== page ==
So repent, that is, “re-think”; cease the questioning of God. Why suffering? Why evil? Why did God let this happen to me? “Repent.” That’s what Jesus answers, always. The questions themselves reveal our lack of trust in God. Let us not call out “The way of the Lord is not just.” God’s response to our judgement of Him is rooted in complete fairness: “I will judge each of you according to his ways.” The worst thing is to die unbelieving, suffer unbelieving, fall asleep staring at ourselves instead of fixing our eyes on Jesus. To be fairly judged by God is the worst thing for us.
Repent. Re-think. The temptation we all face is to think of God as vengeful, of “making a list and checking it twice,” of always being ready to pay you back for your wrongdoing. Put aside the temptation to explain away God in your suffering, and know that “God is faithful, and he will not let you be tempted beyond your ability, but with the temptation he will also provide the way of escape, that you may be able to endure it.” He does indeed provide the way out. It is to hear His words and believe them.
Repent. Re-think. God does not have your end in mind. “I have no pleasure in the death of the wicked…” God doesn’t promise to make sense of things, but to make good. “And we know that for those who love God all things work together for good, for those who are called according to his purpose.”
Repent. Re-think. God doesn’t promise to handle the details of each and every disaster that comes along. He is able and willing – He doesn’t leave us in doubt about that. Throughout the Scriptures God is involved in the details. But He rather prefers to make good by sending His Son to become man and handle sin to the point of death, even death on a cross. There on the cross death’s stinger is cut away. There on the cross the grave’s seeming victory is divinely mocked for all eternity.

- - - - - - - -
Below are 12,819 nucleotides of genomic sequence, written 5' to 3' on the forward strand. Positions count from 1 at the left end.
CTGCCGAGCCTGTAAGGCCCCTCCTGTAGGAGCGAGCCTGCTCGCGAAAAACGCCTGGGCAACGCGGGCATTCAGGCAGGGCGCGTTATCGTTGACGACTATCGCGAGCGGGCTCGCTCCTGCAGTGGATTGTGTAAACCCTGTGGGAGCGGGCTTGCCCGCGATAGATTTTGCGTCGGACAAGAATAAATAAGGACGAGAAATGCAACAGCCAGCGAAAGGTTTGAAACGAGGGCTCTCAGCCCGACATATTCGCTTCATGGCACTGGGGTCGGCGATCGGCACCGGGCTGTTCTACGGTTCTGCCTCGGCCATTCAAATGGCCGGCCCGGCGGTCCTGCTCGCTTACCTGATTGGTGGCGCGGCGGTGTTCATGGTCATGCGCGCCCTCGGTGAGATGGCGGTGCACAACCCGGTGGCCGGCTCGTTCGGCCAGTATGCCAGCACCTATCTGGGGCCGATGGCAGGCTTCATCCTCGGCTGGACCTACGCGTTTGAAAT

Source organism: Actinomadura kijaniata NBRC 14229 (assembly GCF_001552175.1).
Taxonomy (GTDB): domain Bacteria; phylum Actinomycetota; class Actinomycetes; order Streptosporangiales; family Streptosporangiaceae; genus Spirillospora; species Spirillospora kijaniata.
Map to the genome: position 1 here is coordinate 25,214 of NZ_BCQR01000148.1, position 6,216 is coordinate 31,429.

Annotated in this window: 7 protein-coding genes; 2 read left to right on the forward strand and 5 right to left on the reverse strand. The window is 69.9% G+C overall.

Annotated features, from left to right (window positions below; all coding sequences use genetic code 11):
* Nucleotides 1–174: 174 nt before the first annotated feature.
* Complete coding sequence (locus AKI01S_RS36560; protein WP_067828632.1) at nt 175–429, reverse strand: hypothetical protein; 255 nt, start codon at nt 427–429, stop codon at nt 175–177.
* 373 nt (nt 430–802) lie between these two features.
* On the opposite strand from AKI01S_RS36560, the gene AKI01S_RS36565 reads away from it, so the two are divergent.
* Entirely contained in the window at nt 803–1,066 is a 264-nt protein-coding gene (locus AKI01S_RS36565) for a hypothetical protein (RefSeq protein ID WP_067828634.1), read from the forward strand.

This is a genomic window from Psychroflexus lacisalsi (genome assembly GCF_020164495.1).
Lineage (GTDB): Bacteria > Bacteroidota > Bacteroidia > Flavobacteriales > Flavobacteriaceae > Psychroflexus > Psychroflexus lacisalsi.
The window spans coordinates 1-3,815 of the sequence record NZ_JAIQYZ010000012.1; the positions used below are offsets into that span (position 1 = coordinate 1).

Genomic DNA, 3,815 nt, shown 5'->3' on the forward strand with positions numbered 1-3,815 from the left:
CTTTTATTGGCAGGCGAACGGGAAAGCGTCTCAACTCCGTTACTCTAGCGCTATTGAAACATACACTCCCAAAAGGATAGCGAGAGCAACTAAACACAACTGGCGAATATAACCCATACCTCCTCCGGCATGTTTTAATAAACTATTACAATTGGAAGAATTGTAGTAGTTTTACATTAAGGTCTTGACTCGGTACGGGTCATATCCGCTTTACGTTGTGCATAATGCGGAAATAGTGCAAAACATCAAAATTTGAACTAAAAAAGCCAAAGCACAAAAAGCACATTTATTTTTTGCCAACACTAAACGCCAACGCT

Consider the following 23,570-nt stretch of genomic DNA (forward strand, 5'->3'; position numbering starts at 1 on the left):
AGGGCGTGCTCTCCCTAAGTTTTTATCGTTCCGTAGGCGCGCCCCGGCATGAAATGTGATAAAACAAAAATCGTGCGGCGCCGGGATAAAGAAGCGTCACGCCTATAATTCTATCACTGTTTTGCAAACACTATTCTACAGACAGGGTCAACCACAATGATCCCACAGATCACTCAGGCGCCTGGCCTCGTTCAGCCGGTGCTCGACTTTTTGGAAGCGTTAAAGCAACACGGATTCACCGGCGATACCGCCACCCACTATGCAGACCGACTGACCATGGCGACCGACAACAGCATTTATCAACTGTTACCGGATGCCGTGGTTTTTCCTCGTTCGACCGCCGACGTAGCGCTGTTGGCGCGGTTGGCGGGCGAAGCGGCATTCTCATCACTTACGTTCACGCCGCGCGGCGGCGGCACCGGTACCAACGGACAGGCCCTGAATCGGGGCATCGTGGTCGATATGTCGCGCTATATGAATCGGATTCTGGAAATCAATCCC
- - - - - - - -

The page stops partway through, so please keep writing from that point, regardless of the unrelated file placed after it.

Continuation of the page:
God’s preference is not to put you in a bubble as you walk through this valley of the shadow of death. Instead he challenges the demonic principalities and powers of this sinful world by adding His word to some water and washing clean your soul and your conscience. God confronts the ongoing accusations that the world, the devil, and even our old sinful flesh lob at Him, each other, and ourselves by speaking the Body and Blood of Jesus in, with, and under the bread and wine in the Lord’s Supper.
Your Baptism tells you that all the suffering in the world cannot touch you. The Holy Communion fed to you reminds you that Christ’s suffering and death are the victor over anything that will assault you, both in body and soul. In the Word and these Sacraments God provides the way of escape – namely, faith.
God works for good in everything. Faith comes in and believes this. Faith doesn’t say that cancer or a car wreck or your sin is good. Instead, it says “God will work good and has already worked good in the death of Jesus. Lord, have mercy on me, a sinner.”
This is how God bids us to think. We are all sinners. And the answer to our sin is always the same. “Repent.” Think differently, beloved. Think on Christ, who has sealed you in His promise of forgiveness for all eternity.
Rev. Michael P. Schuermann